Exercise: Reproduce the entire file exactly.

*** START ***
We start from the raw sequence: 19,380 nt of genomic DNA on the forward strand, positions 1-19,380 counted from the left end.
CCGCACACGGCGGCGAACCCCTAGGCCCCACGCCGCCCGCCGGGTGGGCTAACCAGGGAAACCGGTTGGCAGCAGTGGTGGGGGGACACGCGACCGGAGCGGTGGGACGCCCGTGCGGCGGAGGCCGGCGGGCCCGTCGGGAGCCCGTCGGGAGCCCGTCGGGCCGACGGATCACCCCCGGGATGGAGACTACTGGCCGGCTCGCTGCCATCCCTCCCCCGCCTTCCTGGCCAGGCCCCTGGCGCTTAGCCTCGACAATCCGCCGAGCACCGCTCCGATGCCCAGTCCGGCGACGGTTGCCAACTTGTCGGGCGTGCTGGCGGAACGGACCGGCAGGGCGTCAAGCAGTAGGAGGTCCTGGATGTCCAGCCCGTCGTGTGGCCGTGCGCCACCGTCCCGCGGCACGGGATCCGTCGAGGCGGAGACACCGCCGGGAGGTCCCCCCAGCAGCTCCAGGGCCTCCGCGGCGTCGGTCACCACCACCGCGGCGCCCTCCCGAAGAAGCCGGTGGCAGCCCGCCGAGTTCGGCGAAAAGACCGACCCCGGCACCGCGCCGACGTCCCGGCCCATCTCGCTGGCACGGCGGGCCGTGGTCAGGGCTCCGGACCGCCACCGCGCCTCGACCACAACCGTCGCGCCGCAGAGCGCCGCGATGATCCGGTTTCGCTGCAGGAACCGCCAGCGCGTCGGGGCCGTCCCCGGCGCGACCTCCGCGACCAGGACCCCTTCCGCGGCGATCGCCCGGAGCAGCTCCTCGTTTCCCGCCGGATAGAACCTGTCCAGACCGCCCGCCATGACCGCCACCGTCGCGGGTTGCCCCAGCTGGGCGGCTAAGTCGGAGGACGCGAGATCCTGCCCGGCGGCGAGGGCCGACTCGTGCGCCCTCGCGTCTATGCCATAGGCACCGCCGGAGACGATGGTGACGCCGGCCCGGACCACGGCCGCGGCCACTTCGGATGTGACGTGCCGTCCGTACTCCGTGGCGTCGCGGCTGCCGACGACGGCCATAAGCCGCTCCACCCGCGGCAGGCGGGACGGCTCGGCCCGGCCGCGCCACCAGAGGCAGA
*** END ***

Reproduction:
We start from the raw sequence: 19,380 nt of genomic DNA on the forward strand, positions 1-19,380 counted from the left end.
CCGCACACGGCGGCGAACCCCTAGGCCCCACGCCGCCCGCCGGGTGGGCTAACCAGGGAAACCGGTTGGCAGCAGTGGTGGGGGGACACGCGACCGGAGCGGTGGGACGCCCGTGCGGCGGAGGCCGGCGGGCCCGTCGGGAGCCCGTCGGGAGCCCGTCGGGCCGACGGATCACCCCCGGGATGGAGACTACTGGCCGGCTCGCTGCCATCCCTCCCCCGCCTTCCTGGCCAGGCCCCTGGCGCTTAGCCTCGACAATCCGCCGAGCACCGCTCCGATGCCCAGTCCGGCGACGGTTGCCAACTTGTCGGGCGTGCTGGCGGAACGGACCGGCAGGGCGTCAAGCAGTAGGAGGTCCTGGATGTCCAGCCCGTCGTGTGGCCGTGCGCCACCGTCCCGCGGCACGGGATCCGTCGAGGCGGAGACACCGCCGGGAGGTCCCCCCAGCAGCTCCAGGGCCTCCGCGGCGTCGGTCACCACCACCGCGGCGCCCTCCCGAAGAAGCCGGTGGCAGCCCGCCGAGTTCGGCGAAAAGACCGACCCCGGCACCGCGCCGACGTCCCGGCCCATCTCGCTGGCACGGCGGGCCGTGGTCAGGGCTCCGGACCGCCACCGCGCCTCGACCACAACCGTCGCGCCGCAGAGCGCCGCGATGATCCGGTTTCGCTGCAGGAACCGCCAGCGCGTCGGGGCCGTCCCCGGCGCGACCTCCGCGACCAGGACCCCTTCCGCGGCGATCGCCCGGAGCAGCTCCTCGTTTCCCGCCGGATAGAACCTGTCCAGACCGCCCGCCATGACCGCCACCGTCGCGGGTTGCCCCAGCTGGGCGGCTAAGTCGGAGGACGCGAGATCCTGCCCGGCGGCGAGGGCCGACTCGTGCGCCCTCGCGTCTATGCCATAGGCACCGCCGGAGACGATGGTGACGCCGGCCCGGACCACGGCCGCGGCCACTTCGGATGTGACGTGCCGTCCGTACTCCGTGGCGTCGCGGCTGCCGACGACGGCCATAAGCCGCTCCACCCGCGGCAGGCGGGACGGCTCGGCCCGGCCGCGCCACCAGAGGCAGA